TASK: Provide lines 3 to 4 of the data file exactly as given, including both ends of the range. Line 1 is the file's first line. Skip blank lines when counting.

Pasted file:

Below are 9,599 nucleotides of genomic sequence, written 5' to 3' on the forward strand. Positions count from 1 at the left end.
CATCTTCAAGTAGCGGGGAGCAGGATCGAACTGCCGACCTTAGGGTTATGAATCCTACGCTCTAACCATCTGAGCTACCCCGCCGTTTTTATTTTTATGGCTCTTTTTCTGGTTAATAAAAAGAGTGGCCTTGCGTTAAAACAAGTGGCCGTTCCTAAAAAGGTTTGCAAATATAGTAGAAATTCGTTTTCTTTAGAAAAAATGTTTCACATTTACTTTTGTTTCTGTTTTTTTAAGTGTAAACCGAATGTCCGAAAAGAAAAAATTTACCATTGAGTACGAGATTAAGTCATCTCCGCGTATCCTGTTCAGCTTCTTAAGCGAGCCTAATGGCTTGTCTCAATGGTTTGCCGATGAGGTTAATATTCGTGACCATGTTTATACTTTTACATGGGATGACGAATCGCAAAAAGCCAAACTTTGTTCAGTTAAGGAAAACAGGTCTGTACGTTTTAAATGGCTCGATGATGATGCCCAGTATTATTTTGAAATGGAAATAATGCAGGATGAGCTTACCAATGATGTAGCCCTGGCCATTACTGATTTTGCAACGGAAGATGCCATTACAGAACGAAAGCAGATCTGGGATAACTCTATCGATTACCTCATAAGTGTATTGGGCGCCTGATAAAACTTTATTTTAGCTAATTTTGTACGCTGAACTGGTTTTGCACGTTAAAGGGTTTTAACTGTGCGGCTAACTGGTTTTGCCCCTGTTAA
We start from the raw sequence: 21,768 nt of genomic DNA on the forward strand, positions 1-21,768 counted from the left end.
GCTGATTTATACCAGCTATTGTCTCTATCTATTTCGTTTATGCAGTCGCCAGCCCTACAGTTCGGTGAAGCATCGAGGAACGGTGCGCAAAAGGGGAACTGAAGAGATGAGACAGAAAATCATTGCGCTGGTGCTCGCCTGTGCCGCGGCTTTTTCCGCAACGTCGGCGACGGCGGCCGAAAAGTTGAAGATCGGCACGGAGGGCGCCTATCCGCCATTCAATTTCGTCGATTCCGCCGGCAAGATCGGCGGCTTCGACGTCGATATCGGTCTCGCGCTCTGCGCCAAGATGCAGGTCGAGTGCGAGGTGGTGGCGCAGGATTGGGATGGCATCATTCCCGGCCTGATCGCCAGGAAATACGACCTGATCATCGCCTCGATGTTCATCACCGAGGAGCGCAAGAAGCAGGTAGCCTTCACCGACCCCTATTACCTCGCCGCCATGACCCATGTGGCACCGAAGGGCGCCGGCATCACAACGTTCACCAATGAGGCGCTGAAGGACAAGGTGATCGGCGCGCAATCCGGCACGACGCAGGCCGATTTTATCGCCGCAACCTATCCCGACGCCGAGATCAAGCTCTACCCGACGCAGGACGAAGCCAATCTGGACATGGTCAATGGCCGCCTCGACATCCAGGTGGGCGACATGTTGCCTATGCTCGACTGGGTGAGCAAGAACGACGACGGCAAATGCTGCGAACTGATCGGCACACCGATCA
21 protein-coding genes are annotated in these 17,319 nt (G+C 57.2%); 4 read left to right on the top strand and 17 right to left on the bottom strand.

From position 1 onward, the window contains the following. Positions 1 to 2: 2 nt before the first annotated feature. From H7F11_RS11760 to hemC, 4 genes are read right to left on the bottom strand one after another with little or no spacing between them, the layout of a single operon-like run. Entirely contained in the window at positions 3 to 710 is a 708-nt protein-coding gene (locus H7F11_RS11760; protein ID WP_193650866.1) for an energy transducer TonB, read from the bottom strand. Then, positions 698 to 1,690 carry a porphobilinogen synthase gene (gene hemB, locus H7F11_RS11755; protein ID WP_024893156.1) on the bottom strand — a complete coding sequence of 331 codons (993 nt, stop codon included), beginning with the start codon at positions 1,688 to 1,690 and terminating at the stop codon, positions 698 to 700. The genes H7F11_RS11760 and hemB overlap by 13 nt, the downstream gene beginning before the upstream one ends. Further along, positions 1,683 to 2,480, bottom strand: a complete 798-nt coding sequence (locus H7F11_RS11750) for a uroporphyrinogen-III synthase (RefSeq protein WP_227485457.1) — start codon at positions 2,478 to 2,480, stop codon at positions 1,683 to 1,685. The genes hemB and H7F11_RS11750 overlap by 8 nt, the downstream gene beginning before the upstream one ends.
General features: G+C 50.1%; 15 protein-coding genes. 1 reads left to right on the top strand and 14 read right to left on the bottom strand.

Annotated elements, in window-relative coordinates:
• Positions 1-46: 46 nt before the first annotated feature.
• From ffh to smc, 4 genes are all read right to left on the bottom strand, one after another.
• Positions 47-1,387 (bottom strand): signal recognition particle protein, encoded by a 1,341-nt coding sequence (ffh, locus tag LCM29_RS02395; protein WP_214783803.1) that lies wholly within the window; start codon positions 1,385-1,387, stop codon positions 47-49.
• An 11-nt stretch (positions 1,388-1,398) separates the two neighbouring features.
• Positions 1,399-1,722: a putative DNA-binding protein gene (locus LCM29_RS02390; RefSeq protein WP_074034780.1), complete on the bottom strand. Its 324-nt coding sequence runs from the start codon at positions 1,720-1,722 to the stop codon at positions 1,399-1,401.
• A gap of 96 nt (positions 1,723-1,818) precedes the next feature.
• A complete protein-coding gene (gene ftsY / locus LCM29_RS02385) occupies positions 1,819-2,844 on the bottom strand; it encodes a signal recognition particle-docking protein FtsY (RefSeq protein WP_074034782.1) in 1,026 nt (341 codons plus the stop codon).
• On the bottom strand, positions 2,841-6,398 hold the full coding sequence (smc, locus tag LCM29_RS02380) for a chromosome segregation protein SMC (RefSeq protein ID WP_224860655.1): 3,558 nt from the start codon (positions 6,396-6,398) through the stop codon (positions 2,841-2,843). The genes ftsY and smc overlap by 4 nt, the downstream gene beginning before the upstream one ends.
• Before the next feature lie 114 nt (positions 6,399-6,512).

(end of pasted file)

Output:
We start from the raw sequence: 21,768 nt of genomic DNA on the forward strand, positions 1-21,768 counted from the left end.
GCTGATTTATACCAGCTATTGTCTCTATCTATTTCGTTTATGCAGTCGCCAGCCCTACAGTTCGGTGAAGCATCGAGGAACGGTGCGCAAAAGGGGAACTGAAGAGATGAGACAGAAAATCATTGCGCTGGTGCTCGCCTGTGCCGCGGCTTTTTCCGCAACGTCGGCGACGGCGGCCGAAAAGTTGAAGATCGGCACGGAGGGCGCCTATCCGCCATTCAATTTCGTCGATTCCGCCGGCAAGATCGGCGGCTTCGACGTCGATATCGGTCTCGCGCTCTGCGCCAAGATGCAGGTCGAGTGCGAGGTGGTGGCGCAGGATTGGGATGGCATCATTCCCGGCCTGATCGCCAGGAAATACGACCTGATCATCGCCTCGATGTTCATCACCGAGGAGCGCAAGAAGCAGGTAGCCTTCACCGACCCCTATTACCTCGCCGCCATGACCCATGTGGCACCGAAGGGCGCCGGCATCACAACGTTCACCAATGAGGCGCTGAAGGACAAGGTGATCGGCGCGCAATCCGGCACGACGCAGGCCGATTTTATCGCCGCAACCTATCCCGACGCCGAGATCAAGCTCTACCCGACGCAGGACGAAGCCAATCTGGACATGGTCAATGGCCGCCTCGACATCCAGGTGGGCGACATGTTGCCTATGCTCGACTGGGTGAGCAAGAACGACGACGGCAAATGCTGCGAACTGATCGGCACACCGATCA